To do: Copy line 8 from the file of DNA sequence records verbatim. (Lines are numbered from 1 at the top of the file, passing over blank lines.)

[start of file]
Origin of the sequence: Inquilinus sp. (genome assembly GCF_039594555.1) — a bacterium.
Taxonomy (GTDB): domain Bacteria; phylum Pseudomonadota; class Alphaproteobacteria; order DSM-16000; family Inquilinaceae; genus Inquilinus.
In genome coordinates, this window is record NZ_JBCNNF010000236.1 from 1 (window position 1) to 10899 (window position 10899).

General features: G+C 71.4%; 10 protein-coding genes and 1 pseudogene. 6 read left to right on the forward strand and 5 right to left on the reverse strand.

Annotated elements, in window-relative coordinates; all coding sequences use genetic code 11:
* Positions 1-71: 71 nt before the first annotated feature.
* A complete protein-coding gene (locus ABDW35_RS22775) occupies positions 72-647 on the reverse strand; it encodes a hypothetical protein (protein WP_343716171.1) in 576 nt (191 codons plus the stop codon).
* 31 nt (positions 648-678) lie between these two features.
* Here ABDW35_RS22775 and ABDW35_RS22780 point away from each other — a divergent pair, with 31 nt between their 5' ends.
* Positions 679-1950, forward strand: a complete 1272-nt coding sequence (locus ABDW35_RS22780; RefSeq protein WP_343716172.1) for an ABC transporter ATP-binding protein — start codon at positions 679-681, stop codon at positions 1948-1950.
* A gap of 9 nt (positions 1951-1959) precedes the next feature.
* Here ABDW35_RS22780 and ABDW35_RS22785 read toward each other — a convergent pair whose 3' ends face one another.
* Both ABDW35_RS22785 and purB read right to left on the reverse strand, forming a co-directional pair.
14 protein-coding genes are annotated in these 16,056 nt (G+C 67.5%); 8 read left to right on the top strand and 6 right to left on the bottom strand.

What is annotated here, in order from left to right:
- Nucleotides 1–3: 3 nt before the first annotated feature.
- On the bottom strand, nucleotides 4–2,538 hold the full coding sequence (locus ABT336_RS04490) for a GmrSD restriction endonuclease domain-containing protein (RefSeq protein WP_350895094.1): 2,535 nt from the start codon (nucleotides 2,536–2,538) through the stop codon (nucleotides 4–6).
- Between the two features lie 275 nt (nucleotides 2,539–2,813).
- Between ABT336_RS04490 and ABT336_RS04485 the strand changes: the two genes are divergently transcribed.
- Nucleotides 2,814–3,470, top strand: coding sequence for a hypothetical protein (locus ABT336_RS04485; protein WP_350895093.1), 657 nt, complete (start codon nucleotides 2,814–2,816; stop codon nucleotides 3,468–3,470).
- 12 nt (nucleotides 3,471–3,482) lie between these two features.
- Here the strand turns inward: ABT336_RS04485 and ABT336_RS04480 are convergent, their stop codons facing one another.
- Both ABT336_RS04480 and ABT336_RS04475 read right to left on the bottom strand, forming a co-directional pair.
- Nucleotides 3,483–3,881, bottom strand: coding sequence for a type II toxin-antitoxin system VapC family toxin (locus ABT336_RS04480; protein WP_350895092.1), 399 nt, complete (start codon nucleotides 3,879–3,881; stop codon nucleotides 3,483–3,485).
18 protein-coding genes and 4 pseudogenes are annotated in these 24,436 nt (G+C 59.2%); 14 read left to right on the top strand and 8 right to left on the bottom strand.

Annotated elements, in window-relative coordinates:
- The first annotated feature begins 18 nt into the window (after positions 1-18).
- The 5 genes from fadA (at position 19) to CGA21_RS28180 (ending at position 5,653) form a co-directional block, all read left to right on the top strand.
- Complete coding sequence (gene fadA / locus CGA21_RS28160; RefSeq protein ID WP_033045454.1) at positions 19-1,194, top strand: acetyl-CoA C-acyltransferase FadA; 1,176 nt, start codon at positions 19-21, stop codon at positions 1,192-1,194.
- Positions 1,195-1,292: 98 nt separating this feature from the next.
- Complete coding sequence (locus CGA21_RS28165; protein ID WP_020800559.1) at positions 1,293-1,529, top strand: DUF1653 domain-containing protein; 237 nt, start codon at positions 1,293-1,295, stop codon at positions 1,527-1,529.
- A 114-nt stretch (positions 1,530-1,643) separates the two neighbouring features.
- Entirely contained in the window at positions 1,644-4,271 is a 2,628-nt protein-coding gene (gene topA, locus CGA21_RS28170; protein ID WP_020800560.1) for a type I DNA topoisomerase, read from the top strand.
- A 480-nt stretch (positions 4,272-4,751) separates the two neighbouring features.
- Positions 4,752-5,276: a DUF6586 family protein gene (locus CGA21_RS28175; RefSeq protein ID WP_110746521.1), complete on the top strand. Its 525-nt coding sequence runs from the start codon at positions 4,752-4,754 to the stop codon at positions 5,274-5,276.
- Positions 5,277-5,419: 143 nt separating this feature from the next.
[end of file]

* 31 nt (positions 648-678) lie between these two features.